Conceived by Jem Finer of London / Irish punk band The Pogues, Longplayer is a musical composition 1,000 years in length. Its first performance began at midnight on December 31, 01999 and will conclude at the end of 02999. It was composed for Tibetan Singing Bowls and is built around the application of simple and precise rules to six related pieces of music, each a harmonic transposition of an original 20 min. 20 sec. composition (the ‘source music’). Six 2-minute sections from these transpositions – one from each – are playing simultaneously at all times. Longplayer chooses these six sections in such a way that no combination is repeated until exactly 1000 years has passed.
The composition is available for listening on the web(http://longplayer.org/listen/download.php) and in several select locations around the world (http://longplayer.org/where/). The first is in the lighthouse on the Trinity Buoy Wharf in London. It can also be heard at the Royal Observatory in London, the Orangery in Nottinghamshire, the Bibliotheca Alexandia in Egypt, The Long Now Museum & Store in San Francisco, and the Brisbane Powerhouse in Queensland, Australia.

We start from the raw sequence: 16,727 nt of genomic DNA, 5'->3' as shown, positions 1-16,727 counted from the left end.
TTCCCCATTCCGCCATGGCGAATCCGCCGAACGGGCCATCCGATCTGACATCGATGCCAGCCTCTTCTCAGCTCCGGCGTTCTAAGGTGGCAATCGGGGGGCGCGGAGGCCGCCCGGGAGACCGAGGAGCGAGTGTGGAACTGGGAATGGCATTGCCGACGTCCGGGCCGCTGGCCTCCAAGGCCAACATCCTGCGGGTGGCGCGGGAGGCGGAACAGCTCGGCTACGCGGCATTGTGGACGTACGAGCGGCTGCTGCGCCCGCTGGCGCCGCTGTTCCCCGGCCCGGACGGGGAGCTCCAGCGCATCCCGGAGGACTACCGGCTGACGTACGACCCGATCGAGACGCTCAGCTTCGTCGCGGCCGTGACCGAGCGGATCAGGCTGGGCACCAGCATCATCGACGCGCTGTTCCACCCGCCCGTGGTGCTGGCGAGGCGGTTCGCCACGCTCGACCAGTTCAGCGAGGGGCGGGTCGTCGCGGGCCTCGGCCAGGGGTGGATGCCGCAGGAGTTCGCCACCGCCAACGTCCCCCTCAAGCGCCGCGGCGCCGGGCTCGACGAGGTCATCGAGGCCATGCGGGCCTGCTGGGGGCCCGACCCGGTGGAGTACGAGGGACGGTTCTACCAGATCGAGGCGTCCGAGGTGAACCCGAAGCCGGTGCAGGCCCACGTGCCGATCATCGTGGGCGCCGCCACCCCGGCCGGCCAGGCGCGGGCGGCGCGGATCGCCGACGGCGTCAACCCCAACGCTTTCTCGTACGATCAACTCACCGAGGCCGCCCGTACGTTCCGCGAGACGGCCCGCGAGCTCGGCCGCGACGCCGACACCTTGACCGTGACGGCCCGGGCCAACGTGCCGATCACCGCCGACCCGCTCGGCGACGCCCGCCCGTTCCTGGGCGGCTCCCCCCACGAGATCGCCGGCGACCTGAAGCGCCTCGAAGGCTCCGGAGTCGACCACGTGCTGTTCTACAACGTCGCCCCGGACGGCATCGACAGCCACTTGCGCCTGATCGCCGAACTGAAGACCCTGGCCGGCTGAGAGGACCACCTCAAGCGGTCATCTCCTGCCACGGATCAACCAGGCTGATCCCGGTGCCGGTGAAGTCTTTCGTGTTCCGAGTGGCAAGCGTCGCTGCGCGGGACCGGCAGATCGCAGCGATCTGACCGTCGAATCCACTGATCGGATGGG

Until recently Longplayer has only existed in digital form - as a live stream on the internet - and at these listening posts. In September of 2009, Finer arranged the first live performance of Longplayer at the Roundhouse in London (http://longplayer.org/live/) where 1,000 minutes of the piece were performed on a custom built instrument.
The Longplayer Trust is an organization created and charged with researching and implementing the means to sustain, implement, and spread awareness of Longplayer for at least its first 1,000 year-long performance.
Visit England withAtlas Obscura Trips
Folklore and Magic of Southern England
Mythical castles and ancient witchcraft, ecological biomes and fairy-tale forests, sea tractors and flaming tar barrels—all this awaits you on our one-of-a-kind exploration of southern England's historic haunts and eccentric traditions.